I did not look at the photographs either, but you are assuming the photographs were taken in public. Yet we know from the article that photographs taken in a classroom were included. This is not a public place. There are many places that we see as “public places” that in fact are not. Places like theatres, and malls, or concert halls. But even in these private-public places, private individuals are still afforded an expectation of privacy unless we waive it. Concert tickets routinely include fine print which states that the patron waives this right as part of the cost of admission to the venue.

      Private individuals have the right not to be photographed and such photographs published without their consent. Although I haven’t seen these images either, it’s a pretty good bet that none of them feature a cast of thousands. What is identifiable? Maybe you can’t identify someone by their body parts, but there is every possibility they can. Amanda Todd certainly identified her own breasts when her assailant posted the photograph of her breasts on Facebook.

      Your argument is willing to sacrifice the privacy of victims to protect the privacy of perpetrators. That is not socially responsible, nor can it ever create social justice.

      You say you aren’t “defending Reddit’s actions” but “explaining why they qualify as free speech” — but the problem is that under law, they don’t qualify as free speech. Reddit is not “public” and so has no legal obligation to protect free speech under law. If the government stepped in to censor, *then* it would become a free speech issue.

      Even if what was done on Reddit could be legally considered protected free speech, the fact that it is assault would supercede any free speech protection in the name of the public good. Free speech is not what you think it is, it is what the law says it is. That’s how law works.

      Laurel L. Russwurm

      October 18, 2012 at 10:31 am

      • Reddit’s posts and comments (and actions in leaving up the posts and comments of others) do qualify as Free Speech, in that the government has no rights (legal or moral) to shut it down.

        True, Reddit has no obligation to protect the speech of others, and Reddit is perfectly justified to limit or censor the speech of others who post on the Reddit site. That’s not an infringment on the free speech rights of others, because Reddit is not the government. And those others are free to post their speech on their own sites.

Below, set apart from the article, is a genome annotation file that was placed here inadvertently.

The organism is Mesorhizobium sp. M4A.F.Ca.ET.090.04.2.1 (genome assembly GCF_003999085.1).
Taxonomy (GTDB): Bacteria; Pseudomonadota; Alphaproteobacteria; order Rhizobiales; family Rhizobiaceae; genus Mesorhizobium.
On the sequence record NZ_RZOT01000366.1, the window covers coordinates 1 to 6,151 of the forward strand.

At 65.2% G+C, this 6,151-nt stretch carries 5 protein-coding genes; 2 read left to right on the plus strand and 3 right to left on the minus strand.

But is it right for Reddit to censor others? Is it justified? Is it moral? As Laroquod pointed out on the Techdirt comments, if a large corporation which the majority of the public uses to express their speech begins to censor that speech, it is effectively removing the ability of the public to speak freely. Yes, they can set up their own blog on their own server, but that’s unlikely to be heard. Of course, the right to free speech does not automatically confer the right to be heard…

        Bob Jonkman

        October 18, 2012 at 5:02 pm

      • “There is a difference between identifying someone with different beliefs and identifying a perpetrator. ”

        Whether or not there is a perpetrator, or a victim, in either scenario is a matter of different beliefs.

        My personal beliefs on whether homosexualiy or sexualizing public images is wrong, or whether either makes me uncomfortable, doesn’t change the fact that it is a personal belief. I consider it unhelpful to define the issue as being about beliefs vs victims/perpetrators.

        You also have a particular viewpoint of where the line between public and private is, but that too is a matter of different beliefs. My line is much closer to home where what I do within my home is private, but when I leave that home and travel on streets or in other buildings (regardless of who owns those streets or buildings) is public.

        We may all want the classroom to be a safe place for our children, and that they are protected like they would be in their home, but that doesn’t define the classroom as a private space. I think that is a square-peg/round-hole situation where we might agree on the need for protecting our children from this type of harm, but will disagree that laws surrounding privacy or speech are the appropriate tools for the job.